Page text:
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The golden handcuffs? Choice, compliance and relocation amongst transnational professionals and executives

Devadason, R (2017) 'The golden handcuffs? Choice, compliance and relocation amongst transnational professionals and executives.' Journal of Ethnic and Migration Studies, 43 (13). pp. 2265-2282. ISSN 1369-183X

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Abstract

People who routinely cross borders for their jobs are often cast as beneficiaries of globalization. But in a world of economic downturns, un- or underemployment as well as political unrest access to an increasingly global market becomes the personal and organisational solution to a host of unwanted happenings. In these circumstances, it therefore becomes less clear whether the heightened mobility of transnational workers is a benefit or indeed a choice. This article examines the onus placed on employees to be geographically mobile for their jobs. Relocation enables organisations to operate in expanding transnational markets and fields; it is therefore a prerequisite of jobs in an increasing number of sectors. Through systematic comparison of the attitudes to mobility of highly skilled employees in a ‘market’ (corporate) and a ‘moral’ (UN) case-study organisation, this article makes a contribution to our understanding of work orientations in transnational institutions. It interrogates the myth of choice of highly skilled movers and identifies the aspirations, contradictions and dilemmas that are associated with relocating for their jobs. Analysis of biographical interviews in tandem with online survey data elucidates the complex ways that the competing repertoires of choice and compliance are woven into transnational narratives.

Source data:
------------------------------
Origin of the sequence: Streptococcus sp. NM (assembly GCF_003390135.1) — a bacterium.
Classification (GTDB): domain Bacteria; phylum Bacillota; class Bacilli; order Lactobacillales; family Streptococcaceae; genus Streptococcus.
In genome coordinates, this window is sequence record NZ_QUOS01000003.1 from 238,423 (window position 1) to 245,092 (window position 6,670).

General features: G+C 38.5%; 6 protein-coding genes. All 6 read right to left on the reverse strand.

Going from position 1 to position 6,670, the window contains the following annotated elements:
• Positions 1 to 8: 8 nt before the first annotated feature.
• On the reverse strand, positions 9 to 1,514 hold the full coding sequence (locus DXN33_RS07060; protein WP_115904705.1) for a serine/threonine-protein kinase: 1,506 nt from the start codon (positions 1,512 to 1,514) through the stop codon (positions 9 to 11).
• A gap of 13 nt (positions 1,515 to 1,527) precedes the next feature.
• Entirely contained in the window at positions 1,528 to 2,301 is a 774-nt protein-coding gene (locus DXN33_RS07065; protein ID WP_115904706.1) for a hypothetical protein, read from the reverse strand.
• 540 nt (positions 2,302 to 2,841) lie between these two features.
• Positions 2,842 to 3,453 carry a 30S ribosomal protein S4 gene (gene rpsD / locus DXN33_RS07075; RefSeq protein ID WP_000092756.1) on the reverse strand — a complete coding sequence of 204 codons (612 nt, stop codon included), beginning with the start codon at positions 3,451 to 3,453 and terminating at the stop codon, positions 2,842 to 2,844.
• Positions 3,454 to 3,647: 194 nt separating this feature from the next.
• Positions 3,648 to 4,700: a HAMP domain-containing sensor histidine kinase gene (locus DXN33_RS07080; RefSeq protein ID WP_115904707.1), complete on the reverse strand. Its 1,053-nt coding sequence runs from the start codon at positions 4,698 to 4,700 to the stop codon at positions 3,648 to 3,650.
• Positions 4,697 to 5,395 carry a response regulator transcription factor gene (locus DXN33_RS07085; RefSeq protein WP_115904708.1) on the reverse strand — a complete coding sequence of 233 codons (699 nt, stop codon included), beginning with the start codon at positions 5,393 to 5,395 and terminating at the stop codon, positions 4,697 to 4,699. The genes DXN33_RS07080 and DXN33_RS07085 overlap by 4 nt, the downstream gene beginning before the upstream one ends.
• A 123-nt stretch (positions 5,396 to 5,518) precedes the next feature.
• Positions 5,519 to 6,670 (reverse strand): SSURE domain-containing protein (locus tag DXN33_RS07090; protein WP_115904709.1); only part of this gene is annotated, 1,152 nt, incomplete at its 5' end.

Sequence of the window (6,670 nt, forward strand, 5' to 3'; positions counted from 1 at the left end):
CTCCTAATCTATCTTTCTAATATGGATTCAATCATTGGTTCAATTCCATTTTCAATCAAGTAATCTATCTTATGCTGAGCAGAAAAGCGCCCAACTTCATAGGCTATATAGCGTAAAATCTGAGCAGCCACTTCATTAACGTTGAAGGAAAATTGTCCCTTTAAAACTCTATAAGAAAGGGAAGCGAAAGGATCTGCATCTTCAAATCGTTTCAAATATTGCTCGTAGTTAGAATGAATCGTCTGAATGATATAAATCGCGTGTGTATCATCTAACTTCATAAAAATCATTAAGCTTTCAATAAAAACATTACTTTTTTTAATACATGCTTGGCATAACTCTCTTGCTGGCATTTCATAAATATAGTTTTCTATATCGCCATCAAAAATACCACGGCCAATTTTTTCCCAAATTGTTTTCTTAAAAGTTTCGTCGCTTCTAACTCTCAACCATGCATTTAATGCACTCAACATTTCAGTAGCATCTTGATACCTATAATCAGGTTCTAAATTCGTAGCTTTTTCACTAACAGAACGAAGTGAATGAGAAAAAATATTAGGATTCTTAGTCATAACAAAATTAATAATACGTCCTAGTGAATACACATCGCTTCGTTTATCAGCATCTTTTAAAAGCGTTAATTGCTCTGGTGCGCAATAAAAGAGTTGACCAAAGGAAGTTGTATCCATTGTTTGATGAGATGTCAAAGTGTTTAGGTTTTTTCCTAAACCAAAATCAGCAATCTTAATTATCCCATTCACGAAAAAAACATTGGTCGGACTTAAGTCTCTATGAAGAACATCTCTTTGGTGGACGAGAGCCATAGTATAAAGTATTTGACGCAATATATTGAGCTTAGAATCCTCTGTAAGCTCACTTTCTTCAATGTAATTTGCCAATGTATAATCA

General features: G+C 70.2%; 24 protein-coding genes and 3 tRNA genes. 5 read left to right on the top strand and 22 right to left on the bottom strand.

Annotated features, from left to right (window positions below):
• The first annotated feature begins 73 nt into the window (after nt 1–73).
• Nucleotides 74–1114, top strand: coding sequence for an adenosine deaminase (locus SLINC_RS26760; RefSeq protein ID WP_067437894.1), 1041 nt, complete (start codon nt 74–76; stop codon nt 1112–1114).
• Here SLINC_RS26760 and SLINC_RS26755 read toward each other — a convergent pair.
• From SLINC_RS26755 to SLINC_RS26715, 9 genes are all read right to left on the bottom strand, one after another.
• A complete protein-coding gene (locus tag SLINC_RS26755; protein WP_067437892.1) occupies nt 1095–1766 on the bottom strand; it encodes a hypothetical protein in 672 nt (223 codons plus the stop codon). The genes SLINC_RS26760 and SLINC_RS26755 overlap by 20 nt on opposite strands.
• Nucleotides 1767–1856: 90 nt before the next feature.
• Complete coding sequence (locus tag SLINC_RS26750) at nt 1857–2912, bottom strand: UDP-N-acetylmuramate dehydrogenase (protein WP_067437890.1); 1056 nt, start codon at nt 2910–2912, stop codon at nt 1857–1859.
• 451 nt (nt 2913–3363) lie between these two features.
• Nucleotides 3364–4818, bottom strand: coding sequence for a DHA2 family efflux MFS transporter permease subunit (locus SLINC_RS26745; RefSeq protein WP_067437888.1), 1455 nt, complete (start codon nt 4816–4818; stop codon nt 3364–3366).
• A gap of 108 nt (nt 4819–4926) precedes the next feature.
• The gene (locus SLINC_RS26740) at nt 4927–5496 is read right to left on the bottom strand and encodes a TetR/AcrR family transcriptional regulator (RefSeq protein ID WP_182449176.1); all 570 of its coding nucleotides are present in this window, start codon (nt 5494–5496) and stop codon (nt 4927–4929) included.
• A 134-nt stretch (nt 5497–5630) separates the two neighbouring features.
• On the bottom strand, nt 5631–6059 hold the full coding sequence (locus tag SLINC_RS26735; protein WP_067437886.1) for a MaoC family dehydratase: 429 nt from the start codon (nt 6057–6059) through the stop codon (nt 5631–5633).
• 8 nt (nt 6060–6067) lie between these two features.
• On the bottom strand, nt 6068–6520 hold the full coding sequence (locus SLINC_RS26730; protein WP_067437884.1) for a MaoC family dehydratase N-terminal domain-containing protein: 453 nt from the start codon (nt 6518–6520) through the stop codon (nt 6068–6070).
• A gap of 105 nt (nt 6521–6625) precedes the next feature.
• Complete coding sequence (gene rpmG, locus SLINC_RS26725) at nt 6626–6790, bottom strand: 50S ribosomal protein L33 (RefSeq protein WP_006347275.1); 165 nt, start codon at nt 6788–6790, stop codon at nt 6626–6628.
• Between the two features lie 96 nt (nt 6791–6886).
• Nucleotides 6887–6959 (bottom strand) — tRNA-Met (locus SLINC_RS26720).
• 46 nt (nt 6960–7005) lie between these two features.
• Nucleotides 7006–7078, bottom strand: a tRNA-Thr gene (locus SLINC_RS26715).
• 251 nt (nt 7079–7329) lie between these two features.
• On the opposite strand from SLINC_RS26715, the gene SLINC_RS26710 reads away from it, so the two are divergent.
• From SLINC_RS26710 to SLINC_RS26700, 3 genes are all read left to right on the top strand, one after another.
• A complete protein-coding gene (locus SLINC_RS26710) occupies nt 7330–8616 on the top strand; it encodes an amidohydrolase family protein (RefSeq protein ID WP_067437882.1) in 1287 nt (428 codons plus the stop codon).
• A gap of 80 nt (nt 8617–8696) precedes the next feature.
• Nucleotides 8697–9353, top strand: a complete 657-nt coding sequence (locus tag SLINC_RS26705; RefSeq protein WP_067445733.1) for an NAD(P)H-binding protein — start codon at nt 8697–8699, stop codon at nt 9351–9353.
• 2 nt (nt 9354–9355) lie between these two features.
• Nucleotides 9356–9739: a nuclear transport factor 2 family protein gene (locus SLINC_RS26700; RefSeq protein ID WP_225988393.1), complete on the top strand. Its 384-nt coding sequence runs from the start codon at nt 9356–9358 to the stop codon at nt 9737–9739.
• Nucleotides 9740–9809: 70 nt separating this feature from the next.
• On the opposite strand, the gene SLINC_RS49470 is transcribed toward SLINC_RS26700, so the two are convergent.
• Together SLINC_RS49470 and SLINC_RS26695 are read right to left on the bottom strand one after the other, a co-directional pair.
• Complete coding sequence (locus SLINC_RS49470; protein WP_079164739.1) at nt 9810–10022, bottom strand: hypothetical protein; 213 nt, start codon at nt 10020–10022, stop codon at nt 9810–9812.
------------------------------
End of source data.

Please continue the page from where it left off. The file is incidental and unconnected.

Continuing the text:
Item Type: Article
Additional Information:

Presented at the Hidden Migration, Data & Policy conference on 9 March, 2017 in Bristol.

Keywords: transnational professionals, choice, mobility, organisations
Divisions: College of Liberal Arts
Date Deposited: 16 Jan 2017 15:04
Last Modified: 09 Oct 2017 10:50
Research Dimensions: This article is based on an independent academic research project conducted in a multinational bank and a UN agency (2009-2011). Online survey data and in-depth biographical interviews with transnational professionals are analysed.
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